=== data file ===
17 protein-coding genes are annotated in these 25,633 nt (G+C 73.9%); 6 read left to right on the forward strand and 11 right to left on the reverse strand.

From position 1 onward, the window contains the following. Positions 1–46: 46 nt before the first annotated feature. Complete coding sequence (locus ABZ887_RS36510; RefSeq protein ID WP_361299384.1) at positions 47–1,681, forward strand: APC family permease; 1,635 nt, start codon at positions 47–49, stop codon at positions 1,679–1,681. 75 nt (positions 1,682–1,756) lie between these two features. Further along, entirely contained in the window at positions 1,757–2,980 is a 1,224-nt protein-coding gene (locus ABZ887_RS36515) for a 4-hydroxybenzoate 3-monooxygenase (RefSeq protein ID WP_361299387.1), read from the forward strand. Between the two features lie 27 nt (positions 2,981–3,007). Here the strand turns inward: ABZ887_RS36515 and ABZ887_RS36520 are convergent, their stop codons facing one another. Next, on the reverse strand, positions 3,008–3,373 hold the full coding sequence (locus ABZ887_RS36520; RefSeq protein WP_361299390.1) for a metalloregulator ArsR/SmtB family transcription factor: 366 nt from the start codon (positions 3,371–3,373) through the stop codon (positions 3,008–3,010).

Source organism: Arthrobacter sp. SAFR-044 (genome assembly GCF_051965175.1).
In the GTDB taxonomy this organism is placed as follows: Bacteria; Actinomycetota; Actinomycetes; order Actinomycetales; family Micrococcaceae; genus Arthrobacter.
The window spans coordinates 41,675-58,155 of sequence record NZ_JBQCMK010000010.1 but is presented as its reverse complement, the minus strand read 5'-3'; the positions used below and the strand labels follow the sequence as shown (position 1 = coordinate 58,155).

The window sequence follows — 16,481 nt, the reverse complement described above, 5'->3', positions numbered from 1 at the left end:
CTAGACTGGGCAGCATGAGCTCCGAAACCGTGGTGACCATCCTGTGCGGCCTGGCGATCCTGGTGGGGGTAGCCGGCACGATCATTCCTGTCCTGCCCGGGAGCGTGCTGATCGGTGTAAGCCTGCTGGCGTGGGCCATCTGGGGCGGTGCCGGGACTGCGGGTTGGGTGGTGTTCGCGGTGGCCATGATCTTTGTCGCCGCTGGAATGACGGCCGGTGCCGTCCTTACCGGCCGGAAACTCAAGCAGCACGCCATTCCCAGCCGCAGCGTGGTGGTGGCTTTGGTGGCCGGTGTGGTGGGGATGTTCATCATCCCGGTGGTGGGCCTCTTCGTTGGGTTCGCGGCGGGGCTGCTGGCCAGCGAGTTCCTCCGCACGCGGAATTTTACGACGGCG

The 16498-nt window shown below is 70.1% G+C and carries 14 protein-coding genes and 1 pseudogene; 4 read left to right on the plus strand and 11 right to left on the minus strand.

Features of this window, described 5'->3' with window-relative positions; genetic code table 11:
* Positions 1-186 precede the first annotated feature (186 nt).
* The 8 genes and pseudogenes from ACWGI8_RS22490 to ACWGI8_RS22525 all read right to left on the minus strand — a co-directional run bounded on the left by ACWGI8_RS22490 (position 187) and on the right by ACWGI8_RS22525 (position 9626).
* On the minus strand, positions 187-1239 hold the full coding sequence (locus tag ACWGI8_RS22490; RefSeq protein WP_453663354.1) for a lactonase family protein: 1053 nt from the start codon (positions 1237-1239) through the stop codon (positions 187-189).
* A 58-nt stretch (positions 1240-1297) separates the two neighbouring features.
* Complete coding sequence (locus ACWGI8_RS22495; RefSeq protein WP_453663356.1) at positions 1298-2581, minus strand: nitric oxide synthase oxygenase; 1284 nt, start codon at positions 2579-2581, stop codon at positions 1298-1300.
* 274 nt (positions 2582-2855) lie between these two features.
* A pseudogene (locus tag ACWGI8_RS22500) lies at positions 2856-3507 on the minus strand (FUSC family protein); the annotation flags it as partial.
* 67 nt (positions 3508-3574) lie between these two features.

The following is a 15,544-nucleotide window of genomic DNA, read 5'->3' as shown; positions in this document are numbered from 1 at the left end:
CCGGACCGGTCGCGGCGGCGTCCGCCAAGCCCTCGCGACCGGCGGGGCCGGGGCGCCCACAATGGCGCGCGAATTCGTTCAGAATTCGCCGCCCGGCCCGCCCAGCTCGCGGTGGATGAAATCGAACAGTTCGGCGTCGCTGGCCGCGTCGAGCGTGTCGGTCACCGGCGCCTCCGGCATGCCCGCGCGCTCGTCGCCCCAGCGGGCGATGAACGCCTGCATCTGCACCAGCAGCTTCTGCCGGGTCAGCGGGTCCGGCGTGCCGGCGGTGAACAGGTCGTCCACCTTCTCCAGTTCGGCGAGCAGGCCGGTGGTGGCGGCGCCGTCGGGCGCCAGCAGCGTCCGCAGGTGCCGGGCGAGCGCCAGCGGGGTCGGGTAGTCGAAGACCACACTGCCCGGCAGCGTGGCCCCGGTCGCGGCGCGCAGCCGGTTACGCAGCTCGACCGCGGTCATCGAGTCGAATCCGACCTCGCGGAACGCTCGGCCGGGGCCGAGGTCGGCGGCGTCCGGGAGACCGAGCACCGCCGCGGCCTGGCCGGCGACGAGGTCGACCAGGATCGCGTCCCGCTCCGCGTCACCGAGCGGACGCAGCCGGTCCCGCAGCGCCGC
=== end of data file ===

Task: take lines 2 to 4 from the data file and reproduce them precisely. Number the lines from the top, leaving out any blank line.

From position 1 onward, the window contains the following. Positions 1–46: 46 nt before the first annotated feature. Complete coding sequence (locus ABZ887_RS36510; RefSeq protein ID WP_361299384.1) at positions 47–1,681, forward strand: APC family permease; 1,635 nt, start codon at positions 47–49, stop codon at positions 1,679–1,681. 75 nt (positions 1,682–1,756) lie between these two features. Further along, entirely contained in the window at positions 1,757–2,980 is a 1,224-nt protein-coding gene (locus ABZ887_RS36515) for a 4-hydroxybenzoate 3-monooxygenase (RefSeq protein ID WP_361299387.1), read from the forward strand. Between the two features lie 27 nt (positions 2,981–3,007). Here the strand turns inward: ABZ887_RS36515 and ABZ887_RS36520 are convergent, their stop codons facing one another. Next, on the reverse strand, positions 3,008–3,373 hold the full coding sequence (locus ABZ887_RS36520; RefSeq protein WP_361299390.1) for a metalloregulator ArsR/SmtB family transcription factor: 366 nt from the start codon (positions 3,371–3,373) through the stop codon (positions 3,008–3,010).

Source organism: Arthrobacter sp. SAFR-044 (genome assembly GCF_051965175.1).
In the GTDB taxonomy this organism is placed as follows: Bacteria; Actinomycetota; Actinomycetes; order Actinomycetales; family Micrococcaceae; genus Arthrobacter.